Let me explain the new format for the second edition. First, a common name appears, usually but not always in English, followed by a recently accepted scientific name, with the authority for the scientific name. Then follows a safety score, X, +, ++, or +++. An X means I don’t recommend taking it at all, or realize that it is so dangerous that it should not be taken without expert guidance. But for litigious reasons, I give some potent medicinal herbs the X (amateurs beware!). A single plus (+) indicates that I do not consider that the herb is, overall, as safe as coffee. I score two pluses (++) for those herbs I think of, overall, as being as safe as coffee. I score three pluses (+++) for those herbs I believe to be safer than coffee. In the first edition, I related the plus sign to a cup of coffee, figuring that 1, 2, or 3 cups per day of an herbal tea from the herb would be as safe as 1, 2, or 3 cups per day of coffee. I often drink more than 3 cups of coffee a day, especially while I worked on this project! Clearly, this is an oversimplification. Too often, some parts of a plant are more helpful or more toxic than other parts of the same species, and different ethnic groups or cultures may use parts differently. The safety scoring is a continuation of the same scoring system I used in the first edition. Some scores have been upgraded a bit, some have been downgraded.


Often, there are some comments on synonymy and other nomenclature difficulties that arose in completing this opus. I inject these following the nomenclature line. Here you may find some proven and/or suspected synonyms, or notes of related species that may be included in this species concept, especially by nontaxonomically trained authors. I have often used, as final arbiter of scientific names and sometimes common names, the nomenclature database at the USDA.

Unfortunately, the new American Herbal Products Association (AHP) book on nomenclature arrived too late for our consideration. Attempts to standardize common names, although admirable, are often aggravating to special interests. It was with some misgiving that I arranged this book alphabetically by common names, when the first edition was by scientific name. It generated big headaches for all of us who think more along the lines of scientific names. Would it be under mulberry or black mulberry, chamomile or German chamomile? Some plants have dozens of common names. Several have suffered almost as many scientific names, such as, for example, feverfew. Hopefully, you will find it easy to use.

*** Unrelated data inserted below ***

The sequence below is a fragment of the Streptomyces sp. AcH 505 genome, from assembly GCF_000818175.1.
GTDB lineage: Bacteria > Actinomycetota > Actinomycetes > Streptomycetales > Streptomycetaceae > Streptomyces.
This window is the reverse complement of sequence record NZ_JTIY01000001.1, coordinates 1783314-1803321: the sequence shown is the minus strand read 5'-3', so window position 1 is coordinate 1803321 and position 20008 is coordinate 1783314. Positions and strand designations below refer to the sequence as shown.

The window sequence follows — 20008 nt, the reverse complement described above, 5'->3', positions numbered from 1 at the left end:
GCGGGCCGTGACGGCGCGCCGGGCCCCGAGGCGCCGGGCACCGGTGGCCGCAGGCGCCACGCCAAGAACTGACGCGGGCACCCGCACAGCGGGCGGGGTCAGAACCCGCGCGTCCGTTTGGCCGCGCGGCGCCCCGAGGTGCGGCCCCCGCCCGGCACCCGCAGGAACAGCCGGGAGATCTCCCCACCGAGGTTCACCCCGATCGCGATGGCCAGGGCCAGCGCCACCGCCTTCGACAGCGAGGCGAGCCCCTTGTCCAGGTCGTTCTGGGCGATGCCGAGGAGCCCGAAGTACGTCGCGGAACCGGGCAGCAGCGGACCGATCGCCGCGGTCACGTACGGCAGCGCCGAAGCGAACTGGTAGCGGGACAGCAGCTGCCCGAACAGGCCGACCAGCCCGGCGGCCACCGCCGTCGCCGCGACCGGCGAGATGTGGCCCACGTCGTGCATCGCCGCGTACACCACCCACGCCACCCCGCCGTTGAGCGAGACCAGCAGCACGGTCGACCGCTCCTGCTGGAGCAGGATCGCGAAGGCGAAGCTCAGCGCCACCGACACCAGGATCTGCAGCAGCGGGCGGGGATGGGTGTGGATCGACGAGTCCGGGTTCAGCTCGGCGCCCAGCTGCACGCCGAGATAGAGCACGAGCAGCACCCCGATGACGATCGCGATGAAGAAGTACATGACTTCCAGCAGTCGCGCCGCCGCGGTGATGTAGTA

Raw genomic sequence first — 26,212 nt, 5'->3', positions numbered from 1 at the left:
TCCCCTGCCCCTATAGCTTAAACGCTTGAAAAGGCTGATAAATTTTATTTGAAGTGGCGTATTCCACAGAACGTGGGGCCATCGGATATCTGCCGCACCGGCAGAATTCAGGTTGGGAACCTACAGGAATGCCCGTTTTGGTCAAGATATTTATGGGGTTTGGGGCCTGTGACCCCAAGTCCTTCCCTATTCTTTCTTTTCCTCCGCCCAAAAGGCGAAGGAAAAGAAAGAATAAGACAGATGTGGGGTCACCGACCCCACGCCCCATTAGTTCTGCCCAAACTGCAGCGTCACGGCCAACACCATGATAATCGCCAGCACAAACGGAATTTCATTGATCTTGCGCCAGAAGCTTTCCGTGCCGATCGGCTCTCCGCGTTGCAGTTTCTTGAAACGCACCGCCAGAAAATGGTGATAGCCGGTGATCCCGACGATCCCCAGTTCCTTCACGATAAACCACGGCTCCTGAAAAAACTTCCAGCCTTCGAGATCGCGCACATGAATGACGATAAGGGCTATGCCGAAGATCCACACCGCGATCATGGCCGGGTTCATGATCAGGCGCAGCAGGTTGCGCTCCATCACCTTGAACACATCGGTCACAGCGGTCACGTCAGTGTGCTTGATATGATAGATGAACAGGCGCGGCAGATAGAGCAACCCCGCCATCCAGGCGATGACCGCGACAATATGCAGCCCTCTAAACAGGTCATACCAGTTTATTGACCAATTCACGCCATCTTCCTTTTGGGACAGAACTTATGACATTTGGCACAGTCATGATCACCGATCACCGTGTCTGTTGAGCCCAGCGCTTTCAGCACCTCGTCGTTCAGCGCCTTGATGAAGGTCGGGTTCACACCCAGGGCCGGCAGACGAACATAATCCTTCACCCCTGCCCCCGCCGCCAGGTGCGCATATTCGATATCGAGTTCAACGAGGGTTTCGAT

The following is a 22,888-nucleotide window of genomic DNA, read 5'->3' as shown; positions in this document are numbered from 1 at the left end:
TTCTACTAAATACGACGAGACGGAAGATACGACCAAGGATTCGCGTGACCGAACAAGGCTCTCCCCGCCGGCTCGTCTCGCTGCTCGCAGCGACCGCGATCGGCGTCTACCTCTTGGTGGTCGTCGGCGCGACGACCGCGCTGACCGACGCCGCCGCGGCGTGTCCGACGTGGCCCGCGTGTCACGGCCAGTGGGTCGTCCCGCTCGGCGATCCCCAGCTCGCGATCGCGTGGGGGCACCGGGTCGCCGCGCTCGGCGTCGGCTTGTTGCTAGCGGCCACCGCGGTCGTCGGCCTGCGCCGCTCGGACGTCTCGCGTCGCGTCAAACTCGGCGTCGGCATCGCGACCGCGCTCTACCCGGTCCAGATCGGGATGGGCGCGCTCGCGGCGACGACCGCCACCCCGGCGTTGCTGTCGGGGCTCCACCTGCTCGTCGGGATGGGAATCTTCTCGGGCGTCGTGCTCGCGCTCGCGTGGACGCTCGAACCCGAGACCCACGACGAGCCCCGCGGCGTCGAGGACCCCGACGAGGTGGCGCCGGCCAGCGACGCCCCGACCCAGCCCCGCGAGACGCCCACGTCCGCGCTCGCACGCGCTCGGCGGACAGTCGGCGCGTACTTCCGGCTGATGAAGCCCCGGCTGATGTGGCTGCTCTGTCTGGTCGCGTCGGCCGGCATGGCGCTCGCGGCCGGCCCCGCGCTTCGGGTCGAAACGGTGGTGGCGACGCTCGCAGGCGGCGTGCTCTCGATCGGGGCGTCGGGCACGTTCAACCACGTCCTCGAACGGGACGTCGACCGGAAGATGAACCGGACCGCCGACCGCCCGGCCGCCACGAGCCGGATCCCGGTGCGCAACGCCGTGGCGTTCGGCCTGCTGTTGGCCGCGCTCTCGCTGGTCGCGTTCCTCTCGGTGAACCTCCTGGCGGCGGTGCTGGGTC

About author:


James A. “Jim” Duke, Ph.D., is a Phi Beta Kappa graduate of the University of North Carolina, where he received his Ph.D. in Botany. He then moved on to postdoctoral activities at Washington University and the Missouri Botanical Gardens in St. Louis, Missouri, where he assumed professor and curator duties, respectively. He retired from the United States Department of Agriculture (USDA) in 1995 after a 35-year career there and elsewhere as an economic botanist. After retiring, he was appointed Senior Scientific Consultant to Nature’s Herbs (A Twin Labs subsidiary), and to an online company, ALLHERB.COM.

He currently teaches a master’s degree course in botanical healing at the Tai Sophia Institute in Columbia, Maryland. Dr. Duke spends time exploring the ecology and culture of the Amazonian Rain Forest and sits on the board of directors and advisory councils of numerous organizations involved in plant medicine and the rainforest. He is updating several of his published books and refining his online database, http://www.ars-grin.gov/duke/, still maintained at the USDA. He is also expanding his private educational Green Farmacy Garden at his residence in Fulton, Maryland.